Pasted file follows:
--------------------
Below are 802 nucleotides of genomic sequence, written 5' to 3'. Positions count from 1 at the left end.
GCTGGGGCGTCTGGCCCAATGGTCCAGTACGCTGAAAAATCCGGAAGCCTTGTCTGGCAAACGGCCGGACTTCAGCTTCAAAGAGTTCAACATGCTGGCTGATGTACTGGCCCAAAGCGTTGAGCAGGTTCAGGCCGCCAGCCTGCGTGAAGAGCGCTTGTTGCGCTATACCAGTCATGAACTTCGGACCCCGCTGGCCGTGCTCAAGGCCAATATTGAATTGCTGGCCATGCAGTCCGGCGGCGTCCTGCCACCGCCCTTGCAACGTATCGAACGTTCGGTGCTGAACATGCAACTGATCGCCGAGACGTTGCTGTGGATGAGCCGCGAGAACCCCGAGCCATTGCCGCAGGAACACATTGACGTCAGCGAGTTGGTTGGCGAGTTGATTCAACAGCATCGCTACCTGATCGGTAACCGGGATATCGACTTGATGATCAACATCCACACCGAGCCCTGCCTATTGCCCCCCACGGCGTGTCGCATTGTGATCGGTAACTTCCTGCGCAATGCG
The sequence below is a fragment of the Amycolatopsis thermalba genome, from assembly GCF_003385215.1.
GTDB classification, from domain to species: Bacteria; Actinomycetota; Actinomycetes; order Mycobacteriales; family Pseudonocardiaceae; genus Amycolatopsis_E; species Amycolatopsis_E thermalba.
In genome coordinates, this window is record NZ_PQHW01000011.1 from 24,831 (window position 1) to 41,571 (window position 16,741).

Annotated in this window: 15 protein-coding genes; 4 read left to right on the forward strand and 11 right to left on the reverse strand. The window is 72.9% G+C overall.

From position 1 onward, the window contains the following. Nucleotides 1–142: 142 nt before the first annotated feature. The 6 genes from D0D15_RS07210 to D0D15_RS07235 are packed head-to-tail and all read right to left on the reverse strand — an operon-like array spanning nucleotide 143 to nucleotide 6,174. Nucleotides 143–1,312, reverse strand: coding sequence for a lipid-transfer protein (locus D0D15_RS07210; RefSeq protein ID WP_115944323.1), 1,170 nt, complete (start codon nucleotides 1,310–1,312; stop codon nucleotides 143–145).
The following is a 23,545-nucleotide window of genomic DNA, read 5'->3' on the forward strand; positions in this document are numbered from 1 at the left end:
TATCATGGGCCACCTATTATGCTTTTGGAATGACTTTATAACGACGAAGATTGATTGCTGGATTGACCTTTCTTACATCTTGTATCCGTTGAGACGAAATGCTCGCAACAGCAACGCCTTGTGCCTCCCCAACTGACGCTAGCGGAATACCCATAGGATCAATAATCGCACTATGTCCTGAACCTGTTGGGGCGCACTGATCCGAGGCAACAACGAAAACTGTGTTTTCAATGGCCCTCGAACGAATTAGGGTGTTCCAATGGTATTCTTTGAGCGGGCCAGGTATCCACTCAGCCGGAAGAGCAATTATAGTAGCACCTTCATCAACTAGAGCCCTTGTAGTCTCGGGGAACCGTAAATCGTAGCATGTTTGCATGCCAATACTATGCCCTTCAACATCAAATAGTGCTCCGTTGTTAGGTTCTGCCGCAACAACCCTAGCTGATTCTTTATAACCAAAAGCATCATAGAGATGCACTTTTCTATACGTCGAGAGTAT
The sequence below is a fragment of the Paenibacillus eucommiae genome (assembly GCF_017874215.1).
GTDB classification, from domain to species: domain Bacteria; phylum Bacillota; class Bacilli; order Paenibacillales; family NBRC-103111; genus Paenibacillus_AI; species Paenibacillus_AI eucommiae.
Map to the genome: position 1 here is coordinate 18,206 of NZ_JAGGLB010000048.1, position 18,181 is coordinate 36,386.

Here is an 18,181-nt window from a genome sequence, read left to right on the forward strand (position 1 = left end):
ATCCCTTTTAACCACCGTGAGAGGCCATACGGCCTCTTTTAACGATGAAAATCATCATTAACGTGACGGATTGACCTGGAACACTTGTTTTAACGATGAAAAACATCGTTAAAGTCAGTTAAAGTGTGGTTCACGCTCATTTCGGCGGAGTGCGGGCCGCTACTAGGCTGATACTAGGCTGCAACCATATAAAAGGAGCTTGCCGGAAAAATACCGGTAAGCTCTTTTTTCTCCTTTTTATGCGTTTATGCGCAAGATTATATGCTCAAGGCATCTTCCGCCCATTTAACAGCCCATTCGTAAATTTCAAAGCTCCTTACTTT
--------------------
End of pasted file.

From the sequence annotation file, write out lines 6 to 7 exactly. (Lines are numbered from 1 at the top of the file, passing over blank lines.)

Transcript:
Annotated in this window: 15 protein-coding genes; 4 read left to right on the forward strand and 11 right to left on the reverse strand. The window is 72.9% G+C overall.

From position 1 onward, the window contains the following. Nucleotides 1–142: 142 nt before the first annotated feature. The 6 genes from D0D15_RS07210 to D0D15_RS07235 are packed head-to-tail and all read right to left on the reverse strand — an operon-like array spanning nucleotide 143 to nucleotide 6,174. Nucleotides 143–1,312, reverse strand: coding sequence for a lipid-transfer protein (locus D0D15_RS07210; RefSeq protein ID WP_115944323.1), 1,170 nt, complete (start codon nucleotides 1,310–1,312; stop codon nucleotides 143–145).